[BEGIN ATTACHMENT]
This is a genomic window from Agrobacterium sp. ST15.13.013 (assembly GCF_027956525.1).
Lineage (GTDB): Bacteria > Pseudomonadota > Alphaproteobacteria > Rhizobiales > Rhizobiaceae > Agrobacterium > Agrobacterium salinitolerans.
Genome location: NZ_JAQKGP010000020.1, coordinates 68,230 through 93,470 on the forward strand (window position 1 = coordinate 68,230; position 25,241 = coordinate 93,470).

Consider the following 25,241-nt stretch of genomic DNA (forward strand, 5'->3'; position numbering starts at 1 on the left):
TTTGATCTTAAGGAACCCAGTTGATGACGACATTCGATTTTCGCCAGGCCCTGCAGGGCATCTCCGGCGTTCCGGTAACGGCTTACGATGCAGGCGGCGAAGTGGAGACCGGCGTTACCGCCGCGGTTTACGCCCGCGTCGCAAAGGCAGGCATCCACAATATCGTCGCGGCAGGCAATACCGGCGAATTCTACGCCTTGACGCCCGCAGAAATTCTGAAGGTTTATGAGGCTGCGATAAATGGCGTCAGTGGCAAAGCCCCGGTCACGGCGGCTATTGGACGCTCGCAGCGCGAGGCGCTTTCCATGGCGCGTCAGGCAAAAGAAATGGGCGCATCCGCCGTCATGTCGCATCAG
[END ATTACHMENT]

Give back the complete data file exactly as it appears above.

This is a genomic window from Agrobacterium sp. ST15.13.013 (assembly GCF_027956525.1).
Lineage (GTDB): Bacteria > Pseudomonadota > Alphaproteobacteria > Rhizobiales > Rhizobiaceae > Agrobacterium > Agrobacterium salinitolerans.
Genome location: NZ_JAQKGP010000020.1, coordinates 68,230 through 93,470 on the forward strand (window position 1 = coordinate 68,230; position 25,241 = coordinate 93,470).

Consider the following 25,241-nt stretch of genomic DNA (forward strand, 5'->3'; position numbering starts at 1 on the left):
TTTGATCTTAAGGAACCCAGTTGATGACGACATTCGATTTTCGCCAGGCCCTGCAGGGCATCTCCGGCGTTCCGGTAACGGCTTACGATGCAGGCGGCGAAGTGGAGACCGGCGTTACCGCCGCGGTTTACGCCCGCGTCGCAAAGGCAGGCATCCACAATATCGTCGCGGCAGGCAATACCGGCGAATTCTACGCCTTGACGCCCGCAGAAATTCTGAAGGTTTATGAGGCTGCGATAAATGGCGTCAGTGGCAAAGCCCCGGTCACGGCGGCTATTGGACGCTCGCAGCGCGAGGCGCTTTCCATGGCGCGTCAGGCAAAAGAAATGGGCGCATCCGCCGTCATGTCGCATCAG